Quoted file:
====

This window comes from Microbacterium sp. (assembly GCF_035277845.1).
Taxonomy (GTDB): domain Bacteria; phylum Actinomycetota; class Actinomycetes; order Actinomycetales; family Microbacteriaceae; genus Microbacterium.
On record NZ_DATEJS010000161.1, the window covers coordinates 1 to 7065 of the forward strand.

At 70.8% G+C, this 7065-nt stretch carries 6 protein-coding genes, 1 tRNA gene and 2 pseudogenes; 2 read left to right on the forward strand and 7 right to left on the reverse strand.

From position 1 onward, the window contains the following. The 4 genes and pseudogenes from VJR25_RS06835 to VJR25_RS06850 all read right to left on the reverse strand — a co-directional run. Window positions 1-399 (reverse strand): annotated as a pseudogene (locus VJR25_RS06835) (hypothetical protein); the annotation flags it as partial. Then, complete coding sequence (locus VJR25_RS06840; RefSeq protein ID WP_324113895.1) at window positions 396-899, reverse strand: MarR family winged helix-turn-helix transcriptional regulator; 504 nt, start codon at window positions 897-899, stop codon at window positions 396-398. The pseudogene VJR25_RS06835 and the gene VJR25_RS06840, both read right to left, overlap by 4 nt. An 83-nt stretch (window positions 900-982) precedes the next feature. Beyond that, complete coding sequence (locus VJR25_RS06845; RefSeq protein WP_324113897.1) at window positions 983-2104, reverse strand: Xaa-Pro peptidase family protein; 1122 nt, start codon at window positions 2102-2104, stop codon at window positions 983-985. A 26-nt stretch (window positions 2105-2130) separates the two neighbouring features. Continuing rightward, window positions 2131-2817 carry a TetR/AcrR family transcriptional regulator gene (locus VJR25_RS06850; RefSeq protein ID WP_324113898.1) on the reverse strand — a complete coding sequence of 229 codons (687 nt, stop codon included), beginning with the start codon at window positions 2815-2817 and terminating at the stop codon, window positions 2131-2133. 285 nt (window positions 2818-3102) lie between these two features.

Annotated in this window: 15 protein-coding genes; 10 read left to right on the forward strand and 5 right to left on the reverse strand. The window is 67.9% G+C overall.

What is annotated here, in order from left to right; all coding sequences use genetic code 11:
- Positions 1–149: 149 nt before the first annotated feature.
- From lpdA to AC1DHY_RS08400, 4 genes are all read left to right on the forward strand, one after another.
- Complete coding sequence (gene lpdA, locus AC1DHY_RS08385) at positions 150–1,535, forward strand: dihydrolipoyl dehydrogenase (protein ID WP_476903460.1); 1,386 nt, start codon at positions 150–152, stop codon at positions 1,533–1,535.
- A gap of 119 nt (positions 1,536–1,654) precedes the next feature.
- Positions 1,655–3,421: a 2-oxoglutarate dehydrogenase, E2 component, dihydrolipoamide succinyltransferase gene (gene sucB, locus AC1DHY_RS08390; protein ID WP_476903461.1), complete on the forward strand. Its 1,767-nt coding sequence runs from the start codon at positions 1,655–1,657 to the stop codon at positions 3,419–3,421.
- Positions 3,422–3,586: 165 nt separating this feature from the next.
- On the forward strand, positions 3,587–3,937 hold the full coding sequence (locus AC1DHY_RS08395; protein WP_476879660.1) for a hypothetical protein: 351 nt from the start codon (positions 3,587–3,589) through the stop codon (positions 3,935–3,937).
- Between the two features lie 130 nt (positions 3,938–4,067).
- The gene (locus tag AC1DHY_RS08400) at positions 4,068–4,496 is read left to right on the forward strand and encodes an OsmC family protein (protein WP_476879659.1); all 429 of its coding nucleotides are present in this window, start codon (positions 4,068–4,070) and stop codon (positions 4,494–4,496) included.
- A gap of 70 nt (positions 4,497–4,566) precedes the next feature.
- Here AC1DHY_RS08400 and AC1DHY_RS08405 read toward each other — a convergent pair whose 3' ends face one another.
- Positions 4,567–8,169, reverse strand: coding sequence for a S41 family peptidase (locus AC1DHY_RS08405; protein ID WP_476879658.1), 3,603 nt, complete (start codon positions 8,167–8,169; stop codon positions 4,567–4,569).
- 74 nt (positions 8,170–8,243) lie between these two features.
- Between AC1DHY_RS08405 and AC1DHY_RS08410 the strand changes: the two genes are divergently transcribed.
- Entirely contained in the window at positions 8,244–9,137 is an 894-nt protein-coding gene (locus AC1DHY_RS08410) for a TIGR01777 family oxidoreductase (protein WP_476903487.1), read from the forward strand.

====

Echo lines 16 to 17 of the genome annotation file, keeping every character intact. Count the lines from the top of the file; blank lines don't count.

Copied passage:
- The gene (locus tag AC1DHY_RS08400) at positions 4,068–4,496 is read left to right on the forward strand and encodes an OsmC family protein (protein WP_476879659.1); all 429 of its coding nucleotides are present in this window, start codon (positions 4,068–4,070) and stop codon (positions 4,494–4,496) included.
- A gap of 70 nt (positions 4,497–4,566) precedes the next feature.